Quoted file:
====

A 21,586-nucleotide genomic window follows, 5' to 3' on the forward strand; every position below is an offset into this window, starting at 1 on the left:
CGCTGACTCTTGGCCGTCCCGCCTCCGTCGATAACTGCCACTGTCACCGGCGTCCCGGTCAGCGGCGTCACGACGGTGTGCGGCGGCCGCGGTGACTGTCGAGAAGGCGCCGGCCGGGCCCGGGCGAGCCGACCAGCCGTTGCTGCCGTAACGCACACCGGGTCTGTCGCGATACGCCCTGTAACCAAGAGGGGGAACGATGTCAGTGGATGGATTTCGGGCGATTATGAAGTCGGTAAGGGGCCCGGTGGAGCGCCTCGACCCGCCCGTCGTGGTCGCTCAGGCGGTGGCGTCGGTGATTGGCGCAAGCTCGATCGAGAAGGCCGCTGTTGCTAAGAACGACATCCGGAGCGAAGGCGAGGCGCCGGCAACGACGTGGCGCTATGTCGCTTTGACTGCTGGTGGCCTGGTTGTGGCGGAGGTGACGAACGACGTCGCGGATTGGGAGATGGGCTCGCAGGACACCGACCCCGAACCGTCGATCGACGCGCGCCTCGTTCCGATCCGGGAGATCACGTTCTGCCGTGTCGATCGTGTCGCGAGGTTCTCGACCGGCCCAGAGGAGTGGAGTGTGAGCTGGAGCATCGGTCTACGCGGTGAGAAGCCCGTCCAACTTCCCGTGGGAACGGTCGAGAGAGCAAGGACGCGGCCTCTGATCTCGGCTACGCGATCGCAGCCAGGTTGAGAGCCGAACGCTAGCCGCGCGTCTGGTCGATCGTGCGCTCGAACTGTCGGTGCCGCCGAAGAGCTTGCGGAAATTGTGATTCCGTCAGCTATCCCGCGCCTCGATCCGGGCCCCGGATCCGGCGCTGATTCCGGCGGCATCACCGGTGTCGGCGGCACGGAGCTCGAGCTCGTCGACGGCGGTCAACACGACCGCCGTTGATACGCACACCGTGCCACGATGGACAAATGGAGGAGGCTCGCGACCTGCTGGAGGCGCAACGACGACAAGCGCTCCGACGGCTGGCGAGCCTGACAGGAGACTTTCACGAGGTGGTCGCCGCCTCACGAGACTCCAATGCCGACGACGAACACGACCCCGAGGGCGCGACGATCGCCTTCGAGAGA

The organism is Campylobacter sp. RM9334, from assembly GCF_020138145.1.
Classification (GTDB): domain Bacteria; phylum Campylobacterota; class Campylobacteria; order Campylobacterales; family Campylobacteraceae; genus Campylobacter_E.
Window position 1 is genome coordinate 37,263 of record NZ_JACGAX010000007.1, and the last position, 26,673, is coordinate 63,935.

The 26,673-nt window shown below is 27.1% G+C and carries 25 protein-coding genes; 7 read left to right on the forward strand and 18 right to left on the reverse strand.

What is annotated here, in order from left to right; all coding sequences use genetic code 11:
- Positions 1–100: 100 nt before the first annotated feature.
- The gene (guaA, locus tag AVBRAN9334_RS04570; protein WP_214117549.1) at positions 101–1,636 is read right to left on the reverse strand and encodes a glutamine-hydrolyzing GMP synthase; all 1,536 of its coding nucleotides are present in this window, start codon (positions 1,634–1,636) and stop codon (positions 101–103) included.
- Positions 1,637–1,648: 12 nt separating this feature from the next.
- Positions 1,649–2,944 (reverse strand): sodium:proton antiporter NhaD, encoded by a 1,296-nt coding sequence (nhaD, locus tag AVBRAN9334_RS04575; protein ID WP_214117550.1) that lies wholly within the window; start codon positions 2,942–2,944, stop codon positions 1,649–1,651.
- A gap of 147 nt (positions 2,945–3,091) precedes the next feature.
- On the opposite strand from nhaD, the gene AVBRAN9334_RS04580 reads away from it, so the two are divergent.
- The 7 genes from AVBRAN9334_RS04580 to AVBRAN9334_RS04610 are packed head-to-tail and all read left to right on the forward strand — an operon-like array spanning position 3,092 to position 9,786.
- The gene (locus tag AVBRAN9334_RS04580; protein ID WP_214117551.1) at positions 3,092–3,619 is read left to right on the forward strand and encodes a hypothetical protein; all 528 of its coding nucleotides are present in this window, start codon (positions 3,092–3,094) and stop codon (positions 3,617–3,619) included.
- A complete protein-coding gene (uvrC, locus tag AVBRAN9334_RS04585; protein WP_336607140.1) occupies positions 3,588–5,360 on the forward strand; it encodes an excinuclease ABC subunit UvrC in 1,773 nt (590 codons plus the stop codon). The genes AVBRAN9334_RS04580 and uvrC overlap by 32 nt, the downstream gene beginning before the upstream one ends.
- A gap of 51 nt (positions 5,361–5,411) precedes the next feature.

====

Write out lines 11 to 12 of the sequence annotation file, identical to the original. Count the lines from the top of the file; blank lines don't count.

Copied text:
- Positions 1,649–2,944 (reverse strand): sodium:proton antiporter NhaD, encoded by a 1,296-nt coding sequence (nhaD, locus tag AVBRAN9334_RS04575; protein ID WP_214117550.1) that lies wholly within the window; start codon positions 2,942–2,944, stop codon positions 1,649–1,651.
- A gap of 147 nt (positions 2,945–3,091) precedes the next feature.